Turn down heat and let the soup simmer down for a while, maybe 10 minutes, or more if dinner isn’t ready yet. 🙂 Stir it every now and then.
When closer to serving time, taste test it. Add more salt if it needs it (consider if your canned items had salt, your broth etc), add some fresh ground black pepper.
A burst of flavor for the eyes and taste buds! Embrace the anchovy and witness the wondrous transformation. This simple salad is actually quite hearty, great way to use up veggies (limitless additions) and definitely healthy with olive oil, beans and brightly colored greens. Serve up alone or alongside grilled chicken or shrimp skewers. I will be toting this along for sure to picnics this summer. Thank you Martha Stewart Living (June 2013) for this weeknight dinner springboard. I whipped up the salad sans cheese (I forgot) and served with tacos from our favorite taco truck for a quick dinner. Lunch leftovers rivaled the supper version, given the flavors’ time to really mingle.
Roasted Bell Pepper Salad with Anchovy White Beans
4 medium red, yellow or orange bell peppers
Salt and pepper, fresh ground
2 anchovy filets packed in oil, minced (about 1 ½ T)
1 garlic clove minced
2 teaspoons sherry vinegar or rice wine vinegar
3 tablespoons extra-virgin olive oil
¼ cup chopped fresh flat leafed parsley
1 can (15 ounces) small white beans, drained and rinsed
2 tablespoons Parmesan cheese, grated (optional, I think you could sub feta or cojita in nicely too)
1 cup packed spicy baby greens, such as watercress or arugula
Slice the peppers into 6-8 pieces (wide enough they won’t fall through the grill), clean out seeds and char over the flams of a gas burner or bbq. Alternatively, you can char them in the broiler for 2-3 minutes. Move the rack closer to char quicker and not lose crunch. Let peppers cool. If in a rush, do like I and put them on a plat and stuff in freezer for a few minutes. Martha roasted them whole and then scraped off the skins – I like the char on…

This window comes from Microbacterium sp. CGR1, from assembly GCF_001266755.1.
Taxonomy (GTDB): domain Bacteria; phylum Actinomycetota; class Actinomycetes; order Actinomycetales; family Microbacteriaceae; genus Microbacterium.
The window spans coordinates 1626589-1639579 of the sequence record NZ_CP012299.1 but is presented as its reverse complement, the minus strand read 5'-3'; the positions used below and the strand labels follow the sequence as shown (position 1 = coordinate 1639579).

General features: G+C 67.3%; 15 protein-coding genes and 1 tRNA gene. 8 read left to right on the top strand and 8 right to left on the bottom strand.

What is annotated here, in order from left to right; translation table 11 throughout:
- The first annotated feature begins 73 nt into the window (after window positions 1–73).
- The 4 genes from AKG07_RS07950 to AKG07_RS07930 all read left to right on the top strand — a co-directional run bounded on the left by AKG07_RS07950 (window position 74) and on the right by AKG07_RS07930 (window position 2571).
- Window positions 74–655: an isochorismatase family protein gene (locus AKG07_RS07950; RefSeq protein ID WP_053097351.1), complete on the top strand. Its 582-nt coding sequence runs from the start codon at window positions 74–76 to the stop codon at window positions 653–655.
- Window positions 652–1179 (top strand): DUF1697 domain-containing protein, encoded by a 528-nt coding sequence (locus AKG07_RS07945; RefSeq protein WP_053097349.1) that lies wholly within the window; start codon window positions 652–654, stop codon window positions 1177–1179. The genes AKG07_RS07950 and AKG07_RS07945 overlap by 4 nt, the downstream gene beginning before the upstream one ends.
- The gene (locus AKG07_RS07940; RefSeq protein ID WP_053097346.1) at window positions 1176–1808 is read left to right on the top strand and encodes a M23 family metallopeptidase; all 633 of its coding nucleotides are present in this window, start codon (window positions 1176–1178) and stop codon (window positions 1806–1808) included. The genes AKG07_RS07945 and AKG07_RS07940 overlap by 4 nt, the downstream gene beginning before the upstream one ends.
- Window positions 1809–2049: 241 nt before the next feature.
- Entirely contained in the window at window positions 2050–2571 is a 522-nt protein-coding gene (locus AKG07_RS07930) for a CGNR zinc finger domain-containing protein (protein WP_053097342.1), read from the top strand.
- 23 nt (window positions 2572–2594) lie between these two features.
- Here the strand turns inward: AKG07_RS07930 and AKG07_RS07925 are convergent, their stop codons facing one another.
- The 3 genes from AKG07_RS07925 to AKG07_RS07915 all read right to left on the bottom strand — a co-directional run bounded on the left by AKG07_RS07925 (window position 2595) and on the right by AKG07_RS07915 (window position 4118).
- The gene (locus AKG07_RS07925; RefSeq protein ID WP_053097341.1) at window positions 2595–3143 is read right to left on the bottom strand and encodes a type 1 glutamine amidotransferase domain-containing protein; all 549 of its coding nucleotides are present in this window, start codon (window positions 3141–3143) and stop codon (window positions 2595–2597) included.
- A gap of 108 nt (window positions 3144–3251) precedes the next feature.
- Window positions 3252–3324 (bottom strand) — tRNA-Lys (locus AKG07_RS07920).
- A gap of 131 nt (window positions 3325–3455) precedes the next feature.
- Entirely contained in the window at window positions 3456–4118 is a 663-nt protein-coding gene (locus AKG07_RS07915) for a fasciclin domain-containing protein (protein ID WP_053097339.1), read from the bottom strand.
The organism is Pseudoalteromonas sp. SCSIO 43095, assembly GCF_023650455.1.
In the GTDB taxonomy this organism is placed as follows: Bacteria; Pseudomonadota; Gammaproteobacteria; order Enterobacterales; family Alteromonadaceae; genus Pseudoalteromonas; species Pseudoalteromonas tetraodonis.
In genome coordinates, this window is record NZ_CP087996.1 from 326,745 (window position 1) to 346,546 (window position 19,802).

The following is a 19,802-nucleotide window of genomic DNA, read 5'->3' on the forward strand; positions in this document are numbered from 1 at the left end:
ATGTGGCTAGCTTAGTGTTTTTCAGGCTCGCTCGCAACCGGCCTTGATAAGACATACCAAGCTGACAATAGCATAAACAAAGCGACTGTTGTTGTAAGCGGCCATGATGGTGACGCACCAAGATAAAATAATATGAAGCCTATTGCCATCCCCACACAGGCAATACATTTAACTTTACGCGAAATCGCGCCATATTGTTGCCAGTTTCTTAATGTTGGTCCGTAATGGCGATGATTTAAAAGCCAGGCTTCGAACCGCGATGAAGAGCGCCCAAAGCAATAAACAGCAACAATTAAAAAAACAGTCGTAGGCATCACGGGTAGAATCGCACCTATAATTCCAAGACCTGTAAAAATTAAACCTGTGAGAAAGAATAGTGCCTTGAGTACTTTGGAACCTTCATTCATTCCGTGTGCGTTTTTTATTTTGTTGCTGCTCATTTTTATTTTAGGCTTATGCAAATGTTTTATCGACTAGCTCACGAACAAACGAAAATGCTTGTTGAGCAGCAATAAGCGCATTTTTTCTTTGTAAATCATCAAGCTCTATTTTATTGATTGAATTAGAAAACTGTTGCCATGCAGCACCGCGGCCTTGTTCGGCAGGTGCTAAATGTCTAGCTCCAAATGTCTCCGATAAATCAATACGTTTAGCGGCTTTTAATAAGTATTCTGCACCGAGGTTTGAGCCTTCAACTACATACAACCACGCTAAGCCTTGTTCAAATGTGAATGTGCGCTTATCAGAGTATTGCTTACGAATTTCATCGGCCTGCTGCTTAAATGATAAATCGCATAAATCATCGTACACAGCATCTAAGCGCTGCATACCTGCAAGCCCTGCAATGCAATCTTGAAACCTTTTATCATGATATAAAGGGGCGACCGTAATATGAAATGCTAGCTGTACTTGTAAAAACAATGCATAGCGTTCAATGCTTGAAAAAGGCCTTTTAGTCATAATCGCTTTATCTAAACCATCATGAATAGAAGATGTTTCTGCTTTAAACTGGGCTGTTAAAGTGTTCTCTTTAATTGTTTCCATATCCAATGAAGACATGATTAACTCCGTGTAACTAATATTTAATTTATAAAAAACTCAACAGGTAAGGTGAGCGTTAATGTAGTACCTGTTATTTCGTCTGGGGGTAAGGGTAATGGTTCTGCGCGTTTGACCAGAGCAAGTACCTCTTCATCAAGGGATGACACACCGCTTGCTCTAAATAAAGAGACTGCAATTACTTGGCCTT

Whisk together anchovies, garlic, vinegar, oil and parsley in a medium bowl. I think you could use anchovy paste in lieu of filets, but maybe a little less. Add beans and toss to coat. Season gently with salt and some pepper (anchovies are salty and potentially the cheese too).
Build the salad on each plate by layering greens on bottom, peppers and then beans. Alternatively (like I), mix the beans and peppers and if serving right away mix in some of the greens. You can always add more later. Top with cheese if you choose.
I think that you could add in grilled zucchini, corn, use mini sweet peppers, try garbanzo beans, add cucumbers or cherry tomatoes.
Ever wonder where baby peppers come from? Found one! [just kidding, peppers don’t have babies] Just a stream of consciousness. But some real bell pepper facts include:
Member of the Capsicum genus, BUT is the only one that does not produce capsaicin, the substance that makes pepper hot (and burns)
One large red bell pepper contains just over 200 mg of vitamin C. Almost THREE times that of the average orange
China is the largest producer, followed by Mexico
I have never successfully grown them. I was given some health starts for my birthday several years ago but I think the wet-sun balance in Seattle was a bit “off” that year and I don’t yet have a green house.